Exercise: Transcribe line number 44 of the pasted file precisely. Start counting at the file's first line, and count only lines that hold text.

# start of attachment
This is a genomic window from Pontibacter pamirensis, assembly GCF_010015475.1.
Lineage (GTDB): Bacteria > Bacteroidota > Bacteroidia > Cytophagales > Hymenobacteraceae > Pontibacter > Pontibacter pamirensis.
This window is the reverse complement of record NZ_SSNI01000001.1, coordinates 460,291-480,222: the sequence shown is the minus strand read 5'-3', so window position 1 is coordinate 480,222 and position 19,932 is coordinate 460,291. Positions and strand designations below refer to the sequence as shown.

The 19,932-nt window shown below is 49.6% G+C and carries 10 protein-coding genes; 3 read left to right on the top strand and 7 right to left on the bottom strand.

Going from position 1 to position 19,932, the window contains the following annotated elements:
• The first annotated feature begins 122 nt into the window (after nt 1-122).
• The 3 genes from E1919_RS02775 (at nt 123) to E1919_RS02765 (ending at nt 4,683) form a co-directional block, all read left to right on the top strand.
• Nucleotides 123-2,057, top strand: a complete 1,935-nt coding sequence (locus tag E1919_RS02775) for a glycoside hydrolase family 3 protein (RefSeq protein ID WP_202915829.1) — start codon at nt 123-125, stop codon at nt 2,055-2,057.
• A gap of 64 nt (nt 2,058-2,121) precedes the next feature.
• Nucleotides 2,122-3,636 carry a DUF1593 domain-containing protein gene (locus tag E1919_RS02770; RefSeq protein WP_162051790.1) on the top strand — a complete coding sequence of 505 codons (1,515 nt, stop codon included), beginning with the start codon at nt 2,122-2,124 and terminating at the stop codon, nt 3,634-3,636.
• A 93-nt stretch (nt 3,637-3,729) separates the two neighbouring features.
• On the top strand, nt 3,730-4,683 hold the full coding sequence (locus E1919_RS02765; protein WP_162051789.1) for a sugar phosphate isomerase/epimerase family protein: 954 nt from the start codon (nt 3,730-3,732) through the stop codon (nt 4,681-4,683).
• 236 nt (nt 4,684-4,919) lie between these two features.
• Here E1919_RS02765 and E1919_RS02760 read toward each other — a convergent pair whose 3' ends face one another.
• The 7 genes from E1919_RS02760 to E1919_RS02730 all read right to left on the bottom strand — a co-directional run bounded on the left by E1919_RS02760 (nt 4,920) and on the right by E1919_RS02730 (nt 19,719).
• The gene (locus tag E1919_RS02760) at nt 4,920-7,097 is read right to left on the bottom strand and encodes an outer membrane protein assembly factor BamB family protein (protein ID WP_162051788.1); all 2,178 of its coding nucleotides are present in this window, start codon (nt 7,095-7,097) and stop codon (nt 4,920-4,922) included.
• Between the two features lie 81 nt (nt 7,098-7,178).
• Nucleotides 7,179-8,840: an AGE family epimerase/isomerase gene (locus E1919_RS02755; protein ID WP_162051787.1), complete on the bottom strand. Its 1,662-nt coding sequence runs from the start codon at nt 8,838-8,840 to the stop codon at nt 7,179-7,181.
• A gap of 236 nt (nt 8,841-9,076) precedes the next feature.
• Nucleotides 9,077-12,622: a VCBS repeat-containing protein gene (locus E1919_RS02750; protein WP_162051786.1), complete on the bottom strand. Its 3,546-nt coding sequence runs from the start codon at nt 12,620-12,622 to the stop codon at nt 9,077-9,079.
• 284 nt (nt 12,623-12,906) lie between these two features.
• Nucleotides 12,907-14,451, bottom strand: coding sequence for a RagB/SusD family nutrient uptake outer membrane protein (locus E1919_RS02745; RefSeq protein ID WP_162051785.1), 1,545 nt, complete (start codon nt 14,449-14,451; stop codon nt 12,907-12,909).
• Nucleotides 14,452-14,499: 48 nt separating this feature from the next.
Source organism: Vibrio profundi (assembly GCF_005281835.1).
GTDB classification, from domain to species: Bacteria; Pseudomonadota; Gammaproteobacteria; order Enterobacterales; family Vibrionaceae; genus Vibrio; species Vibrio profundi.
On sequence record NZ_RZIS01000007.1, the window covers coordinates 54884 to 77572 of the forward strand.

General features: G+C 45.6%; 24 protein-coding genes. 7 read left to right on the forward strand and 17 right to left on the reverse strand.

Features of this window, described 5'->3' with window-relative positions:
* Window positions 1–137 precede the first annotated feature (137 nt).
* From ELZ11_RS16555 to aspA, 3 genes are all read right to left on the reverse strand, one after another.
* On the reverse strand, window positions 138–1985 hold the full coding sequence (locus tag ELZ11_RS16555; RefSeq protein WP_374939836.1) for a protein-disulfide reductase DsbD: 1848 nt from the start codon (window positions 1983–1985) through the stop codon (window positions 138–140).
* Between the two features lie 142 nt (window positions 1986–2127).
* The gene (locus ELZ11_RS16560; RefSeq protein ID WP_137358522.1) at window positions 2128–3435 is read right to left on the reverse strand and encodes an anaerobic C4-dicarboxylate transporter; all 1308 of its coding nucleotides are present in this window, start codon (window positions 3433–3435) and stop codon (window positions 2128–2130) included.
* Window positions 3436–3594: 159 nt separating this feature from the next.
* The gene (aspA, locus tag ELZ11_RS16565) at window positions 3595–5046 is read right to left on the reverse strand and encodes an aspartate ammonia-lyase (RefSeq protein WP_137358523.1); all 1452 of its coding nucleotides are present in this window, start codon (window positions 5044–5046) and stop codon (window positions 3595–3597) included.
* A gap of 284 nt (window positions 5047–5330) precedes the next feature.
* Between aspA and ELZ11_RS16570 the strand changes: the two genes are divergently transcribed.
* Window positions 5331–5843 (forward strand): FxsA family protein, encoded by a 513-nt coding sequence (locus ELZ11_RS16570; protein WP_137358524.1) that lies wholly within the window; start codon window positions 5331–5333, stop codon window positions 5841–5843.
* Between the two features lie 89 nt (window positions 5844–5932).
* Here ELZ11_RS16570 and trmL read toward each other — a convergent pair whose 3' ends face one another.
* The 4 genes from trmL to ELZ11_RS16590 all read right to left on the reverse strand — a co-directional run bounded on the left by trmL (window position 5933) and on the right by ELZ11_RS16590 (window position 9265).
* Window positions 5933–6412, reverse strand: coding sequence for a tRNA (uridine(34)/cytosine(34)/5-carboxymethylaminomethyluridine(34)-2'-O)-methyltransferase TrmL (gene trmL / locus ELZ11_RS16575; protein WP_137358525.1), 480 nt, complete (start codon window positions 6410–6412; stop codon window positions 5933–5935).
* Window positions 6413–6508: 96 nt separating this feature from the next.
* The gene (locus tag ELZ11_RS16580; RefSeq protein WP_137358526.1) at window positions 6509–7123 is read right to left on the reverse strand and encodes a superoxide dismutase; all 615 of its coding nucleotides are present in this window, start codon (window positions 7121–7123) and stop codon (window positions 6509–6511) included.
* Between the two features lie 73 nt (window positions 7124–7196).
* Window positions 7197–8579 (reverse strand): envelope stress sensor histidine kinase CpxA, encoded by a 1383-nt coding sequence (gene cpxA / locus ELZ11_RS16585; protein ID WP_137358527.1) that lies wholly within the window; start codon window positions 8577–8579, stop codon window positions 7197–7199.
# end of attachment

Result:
* The gene (locus tag ELZ11_RS16580; RefSeq protein WP_137358526.1) at window positions 6509–7123 is read right to left on the reverse strand and encodes a superoxide dismutase; all 615 of its coding nucleotides are present in this window, start codon (window positions 7121–7123) and stop codon (window positions 6509–6511) included.